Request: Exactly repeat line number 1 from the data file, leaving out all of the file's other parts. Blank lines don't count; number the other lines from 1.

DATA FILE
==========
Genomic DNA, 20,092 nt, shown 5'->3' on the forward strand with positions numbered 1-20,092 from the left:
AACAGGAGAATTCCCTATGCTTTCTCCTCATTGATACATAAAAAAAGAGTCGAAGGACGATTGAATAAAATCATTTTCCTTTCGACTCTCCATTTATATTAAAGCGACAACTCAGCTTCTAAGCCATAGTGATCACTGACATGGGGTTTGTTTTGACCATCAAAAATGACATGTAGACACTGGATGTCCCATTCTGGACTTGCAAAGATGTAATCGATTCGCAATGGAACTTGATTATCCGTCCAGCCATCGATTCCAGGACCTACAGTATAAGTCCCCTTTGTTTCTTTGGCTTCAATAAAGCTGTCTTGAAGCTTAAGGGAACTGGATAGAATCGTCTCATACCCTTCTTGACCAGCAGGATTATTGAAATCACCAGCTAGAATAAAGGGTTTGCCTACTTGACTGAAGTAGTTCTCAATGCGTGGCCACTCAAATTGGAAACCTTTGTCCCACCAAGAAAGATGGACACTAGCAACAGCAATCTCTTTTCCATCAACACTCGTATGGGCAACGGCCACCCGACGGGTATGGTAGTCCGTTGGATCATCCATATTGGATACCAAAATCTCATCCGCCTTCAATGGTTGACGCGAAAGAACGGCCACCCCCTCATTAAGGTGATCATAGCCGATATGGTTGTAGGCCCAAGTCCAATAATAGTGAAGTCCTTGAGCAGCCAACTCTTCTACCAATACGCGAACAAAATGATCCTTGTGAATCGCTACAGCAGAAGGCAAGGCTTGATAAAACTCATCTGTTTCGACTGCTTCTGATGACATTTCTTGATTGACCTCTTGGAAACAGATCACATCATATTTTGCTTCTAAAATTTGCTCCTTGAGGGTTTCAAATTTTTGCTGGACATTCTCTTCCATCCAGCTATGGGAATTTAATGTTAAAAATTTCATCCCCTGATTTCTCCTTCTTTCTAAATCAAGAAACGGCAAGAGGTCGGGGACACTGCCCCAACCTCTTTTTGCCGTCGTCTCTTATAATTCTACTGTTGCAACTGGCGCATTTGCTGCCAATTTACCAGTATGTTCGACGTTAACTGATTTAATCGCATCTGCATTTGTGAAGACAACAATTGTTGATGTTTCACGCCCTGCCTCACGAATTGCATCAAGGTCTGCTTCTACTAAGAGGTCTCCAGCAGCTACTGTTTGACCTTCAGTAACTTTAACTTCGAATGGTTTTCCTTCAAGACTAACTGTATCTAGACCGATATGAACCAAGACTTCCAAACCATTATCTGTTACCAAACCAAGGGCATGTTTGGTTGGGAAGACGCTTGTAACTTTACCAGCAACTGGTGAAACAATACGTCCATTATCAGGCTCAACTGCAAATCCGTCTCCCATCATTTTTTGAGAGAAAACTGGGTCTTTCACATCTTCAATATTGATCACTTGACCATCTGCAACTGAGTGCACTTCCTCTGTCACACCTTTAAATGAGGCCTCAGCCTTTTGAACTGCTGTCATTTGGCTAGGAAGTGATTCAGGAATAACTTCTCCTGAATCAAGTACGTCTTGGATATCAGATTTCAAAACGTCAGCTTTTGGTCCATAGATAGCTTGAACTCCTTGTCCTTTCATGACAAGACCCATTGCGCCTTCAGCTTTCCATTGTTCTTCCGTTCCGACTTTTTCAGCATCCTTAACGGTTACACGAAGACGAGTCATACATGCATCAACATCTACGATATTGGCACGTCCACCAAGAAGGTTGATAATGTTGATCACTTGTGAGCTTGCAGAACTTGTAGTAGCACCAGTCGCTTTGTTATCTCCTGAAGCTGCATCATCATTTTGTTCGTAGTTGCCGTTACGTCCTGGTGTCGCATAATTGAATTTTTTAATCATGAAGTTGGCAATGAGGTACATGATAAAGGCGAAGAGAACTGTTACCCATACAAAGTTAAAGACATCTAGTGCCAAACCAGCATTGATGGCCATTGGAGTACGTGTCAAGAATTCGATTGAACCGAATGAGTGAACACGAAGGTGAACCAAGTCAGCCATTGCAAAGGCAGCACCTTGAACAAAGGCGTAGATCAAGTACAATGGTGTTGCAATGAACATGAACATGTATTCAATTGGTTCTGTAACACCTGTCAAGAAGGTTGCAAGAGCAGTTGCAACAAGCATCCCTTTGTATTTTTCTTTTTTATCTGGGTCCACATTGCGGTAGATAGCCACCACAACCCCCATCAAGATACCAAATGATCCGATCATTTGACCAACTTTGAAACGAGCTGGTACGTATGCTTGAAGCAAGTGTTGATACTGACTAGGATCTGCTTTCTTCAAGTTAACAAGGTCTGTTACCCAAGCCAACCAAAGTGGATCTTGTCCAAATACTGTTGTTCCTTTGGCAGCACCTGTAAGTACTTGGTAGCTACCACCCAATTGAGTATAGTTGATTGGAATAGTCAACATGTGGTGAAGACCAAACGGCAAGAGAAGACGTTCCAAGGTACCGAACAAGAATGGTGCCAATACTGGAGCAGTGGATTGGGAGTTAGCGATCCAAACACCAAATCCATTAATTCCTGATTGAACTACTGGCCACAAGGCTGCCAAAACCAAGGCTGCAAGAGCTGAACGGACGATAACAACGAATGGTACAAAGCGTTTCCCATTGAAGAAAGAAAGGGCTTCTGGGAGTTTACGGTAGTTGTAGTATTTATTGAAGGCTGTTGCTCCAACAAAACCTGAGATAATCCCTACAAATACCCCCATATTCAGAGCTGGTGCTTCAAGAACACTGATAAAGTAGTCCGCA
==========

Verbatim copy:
Genomic DNA, 20,092 nt, shown 5'->3' on the forward strand with positions numbered 1-20,092 from the left: